Mark’s take -I’ve seen Quinn Cook play in 15 games over three seasons in AAU Basketball.  My very first viewing left me more than a little impressed for Cook was playing with the older DCA team at Boo Williams.  That day he put the team on his back in a semi final match up and willed them to a win.  Cook not only led his team as a floor general, he got into the lane and scored 24 points, 14 down the stretch.  Cook is a pure PG who has played with top notch competition and he’s a good addition for Duke and the program.  Nate James worked with him and he was assisted by Nolan which helped land the talented prospect in Durham.

As Plumleegains strength, he'll be a load. During the N.C. Pro Am he went head to head against veteran players and held his own. Photo property of BDN

MARSHALL PLUMLEE -Ranked #44 in his class by ESPN.  [6-11.5, 215 Warsaw, IN] Lead Assistant – Steve Wojciechowski, committed to Duke in July.  Plays for Christ Scool in Arden, N.C. and Indiana Elite on the AAU trail. BDN Articles on Plumlee.  Chose Duke over Butler, LSU, Virginia and other suitors.  Very mobile big man rated the 4th best center in the class of 2011 by ESPN.  His brothers Mason and Miles will join him at Duke next season.

Tom Konchalski on Marshall - He’s big. I’ve only seen him play with Indiana Elite. His father played for a friend of mine down at Tennessee Tech. They‘re very nice people.  I haven’t seen him play in  lot of games, so will reserve comment.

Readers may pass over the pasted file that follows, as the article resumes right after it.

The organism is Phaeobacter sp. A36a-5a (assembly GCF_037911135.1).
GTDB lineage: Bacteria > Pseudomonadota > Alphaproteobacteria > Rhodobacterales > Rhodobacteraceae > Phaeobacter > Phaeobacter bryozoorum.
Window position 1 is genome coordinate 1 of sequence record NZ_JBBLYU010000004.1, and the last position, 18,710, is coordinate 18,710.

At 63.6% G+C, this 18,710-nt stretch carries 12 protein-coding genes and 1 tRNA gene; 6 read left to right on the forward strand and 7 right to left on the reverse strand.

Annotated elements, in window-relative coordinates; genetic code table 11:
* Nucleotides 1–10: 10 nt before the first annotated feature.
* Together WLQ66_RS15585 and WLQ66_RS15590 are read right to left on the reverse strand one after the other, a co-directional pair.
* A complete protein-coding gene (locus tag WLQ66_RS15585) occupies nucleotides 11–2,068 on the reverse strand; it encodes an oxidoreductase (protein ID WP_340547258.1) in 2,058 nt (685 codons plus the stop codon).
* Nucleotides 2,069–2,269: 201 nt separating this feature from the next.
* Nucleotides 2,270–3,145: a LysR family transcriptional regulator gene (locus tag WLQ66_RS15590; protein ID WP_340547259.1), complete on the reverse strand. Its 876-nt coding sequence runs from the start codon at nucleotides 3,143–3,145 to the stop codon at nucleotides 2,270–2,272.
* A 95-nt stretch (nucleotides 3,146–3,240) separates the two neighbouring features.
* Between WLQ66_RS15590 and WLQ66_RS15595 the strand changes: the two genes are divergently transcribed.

Andrew’s take -Marshall is a mobile seven footer who hustles at all times. He’s more of a traditional low-post player than either brothers Mason or Miles were at a similar point. Like a lot of big men his age, he’s been more dependent upon scoring off of dribble handoffs, offensive put backs, and vanilla post moves, when the guards make a concerted effort to get him the ball. I felt that he didn’t receive enough offensive touches this summer on his Indiana Elite team, but that can be the nature of AAU basketball. He’s expected to have an increased role at Christ School this season, which should be helpful for his development. Some players take time adjusting to the college game because they are suddenly playing with comparable talent, but I think this aspect will be an easy transition for Marshall as he has played on quality teams on both the high school and AAU level. As with many players his age and position, he needs to add more muscle in order to be able to withstand the constant physicality that he’ll deal with at the next level. Marshall’s a solid rebounder and shot blocker, but he’s capable of improving in both facets. Marshall is a relatively good free throw shooter for a big man as well. For a center, he’s relatively good at passing out of a double team, but still has room for improvement. Like his older brothers, he’s been a supportive and friendly teammate on both programs. He can be hard on himself, but I think his best days lie ahead and it will be interesting to see his post skills, both low and high, develop in the coming years. Of the four players, I feel like I don’t have as clear a read on Marshall’s potential as the the other three players.